• Fr. Jerry Schik, o.s.c.

My blessing is the blessing of peace.

Our first reading today came from the Book of Numbers. After wandering in the Sinai Desert for more than 39 years, the followers of Moses were completely demoralized. They were saying to each other, “We are a worthless bunch of nomads. We have no power. The other tribes push us around whenever they want to.”


When Moses overheard what they were saying, he reported it to God and God said, “Please be patient because things are going to change. The 40 years are almost over. Soon I will bless these people. I will say to them, ‘You are my people. You are a holy people. In my eyes you rank higher than the other nations. You will help me to implement my plan of salvation. You are my chosen people and as you become more and more holy I will send you into the world to bring my holiness to your neighbors. You will show other people how they can have great dignity and how they can share in my holiness. I will bless you and send you forth to bring my blessing to the other nations.’”


Then Moses said, “Lord, what is your blessing? What is the blessing that you keep talking about?” And Lord said to him, “My blessing is the blessing of peace. I will send you forth to be peacemakers……. To bring peace to all the tribes and nations.”


This calling from God was a great honor for the Chosen People. Sometimes they found it hard to believe; but for the most part they cooperated with God’s plan and brought God’s blessings to the world in they were living.


Many centuries later God said, “I think it is time to take the next step in my plan of salvation.” My people are making progress; but they are not as holy as they should be.

Sometimes they give in to sinful temptations and that holds them back from becoming the holy people that they are called to be. I will send my Son to set them free from the power of sin. I will send my Son to help them to see that they are a priestly people, a royal people, a holy people.”


The Apostles’ Creed tells us what happened next: “The Son of God came down from heaven. He was conceived by the power of the Holy Spirit and was born of the Virgin Mary.”


Mary of Nazareth became the Mother of God and everyone was asking, “How can that be? How can a human being become the Mother of God? The angel Gabriel had the answer. Gabriel began the Annunciation with these words: “Hail Mary, full of grace.” Mary is able to be the Mother of God because she is filled with grace. God has given her the grace she needs for this special vocation.


Just as the grace of God made it possible for a tiny group of nomads to become the Chosen People, the primary peacemakers on this earth, so the grace of God makes it possible for a peasant girl to become the Mother of God.


Today’s gospel says that Mary is amazed by what is taking place. She is filled with wonder and she ponders all these things in her heart. She does not fully understand what is happening and that is why she keeps thinking about it. And her meditation on these events leads her to give all the credit to God. In her Magnificat Prayer she praises God for lifting up the lowly and setting them in high places.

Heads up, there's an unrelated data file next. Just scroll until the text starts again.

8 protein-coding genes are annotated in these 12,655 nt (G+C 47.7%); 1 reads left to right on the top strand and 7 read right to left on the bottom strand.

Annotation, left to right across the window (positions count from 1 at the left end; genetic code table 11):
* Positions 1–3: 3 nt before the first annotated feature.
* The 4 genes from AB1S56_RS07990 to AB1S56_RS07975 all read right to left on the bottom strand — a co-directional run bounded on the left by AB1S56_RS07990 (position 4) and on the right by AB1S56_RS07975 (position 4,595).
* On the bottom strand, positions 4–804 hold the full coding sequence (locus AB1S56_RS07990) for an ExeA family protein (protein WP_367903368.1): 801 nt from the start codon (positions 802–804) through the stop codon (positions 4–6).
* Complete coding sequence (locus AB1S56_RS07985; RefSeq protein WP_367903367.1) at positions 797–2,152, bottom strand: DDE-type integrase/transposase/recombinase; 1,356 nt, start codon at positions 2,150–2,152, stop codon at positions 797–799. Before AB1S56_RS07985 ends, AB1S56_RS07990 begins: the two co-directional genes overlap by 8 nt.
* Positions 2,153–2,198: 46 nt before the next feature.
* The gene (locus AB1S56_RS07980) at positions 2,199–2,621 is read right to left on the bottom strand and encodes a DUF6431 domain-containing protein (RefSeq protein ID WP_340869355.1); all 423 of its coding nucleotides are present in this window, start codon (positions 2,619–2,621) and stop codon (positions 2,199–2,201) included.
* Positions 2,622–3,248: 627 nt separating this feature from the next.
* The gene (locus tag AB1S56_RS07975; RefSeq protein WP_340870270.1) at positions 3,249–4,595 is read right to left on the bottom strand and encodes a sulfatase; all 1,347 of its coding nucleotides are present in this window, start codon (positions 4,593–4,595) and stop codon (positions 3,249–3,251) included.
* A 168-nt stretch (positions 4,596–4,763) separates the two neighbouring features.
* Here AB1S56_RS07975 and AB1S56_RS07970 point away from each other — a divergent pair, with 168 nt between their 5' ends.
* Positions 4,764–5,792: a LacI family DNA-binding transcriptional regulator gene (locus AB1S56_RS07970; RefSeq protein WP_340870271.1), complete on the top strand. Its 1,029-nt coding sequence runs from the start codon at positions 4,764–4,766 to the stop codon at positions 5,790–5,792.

Of course, Mary could have rejected the grace that God was giving her. Just as the Hebrew people could have rejected the grace that God was giving them. Every human being has free will. When God gives you grace, your liberty is not taken away. Mary cooperated with God’s grace and the net result is that God’s plan of salvation was able to advance another step.


The final step was the sacrifice of Christ on the cross. Jesus was able to make that ultimate sacrifice because God’s grace was helping him to do so. What happened on the cross echoes what the angel said to Mary: “With God’s help, all things are possible.”


We turn now to ourselves and our situation today. The story of salvation is far from over.

A big question remains: Will we cooperate with God’s plan? Will we say Yes to God’s grace? Will we become the leading peacemakers in the world today? Will we follow in the path of the Chosen People and Mary and Jesus?


We are free to cooperate with God’s grace - as they did. But we are also free to reject God’s grace.


As we begin the New Year Pope Francis is calling us to continue in our role of being the leading peacemakers in today’s world. This is the 54th year of the World Day of Prayer for Peace. In his message for the World Day of Prayer for Peace, Pope Francis quoted Vietnamese Cardinal Nguyen van Than. Cardinal Nguyen created eight beatitudes for those who work for peace, I will read these beatitudes with the understanding that they apply to each of us because God has called us to be leaders for peace.


Blessed are those who have a deep understanding of their calling to serve the cause of peace.

Blessed are those who personally exemplify credibility.

Blessed are those who work for the common good and not their own personal interests.

Blessed are those who remain consistent.

Blessed are those who work for unity.

Blessed are those who work to accomplish radical change so that poverty and racism will be no more.

Blessed are those who are skilled at listening.

Blessed are those who serve without fear.


I will close with these thoughts. God gave Mary the grace that she needed to be the mother of our savior. And God gave Jesus the grace he needed to carry the cross. And God is giving us the grace that we need to be the leading peacemakers in our world today.

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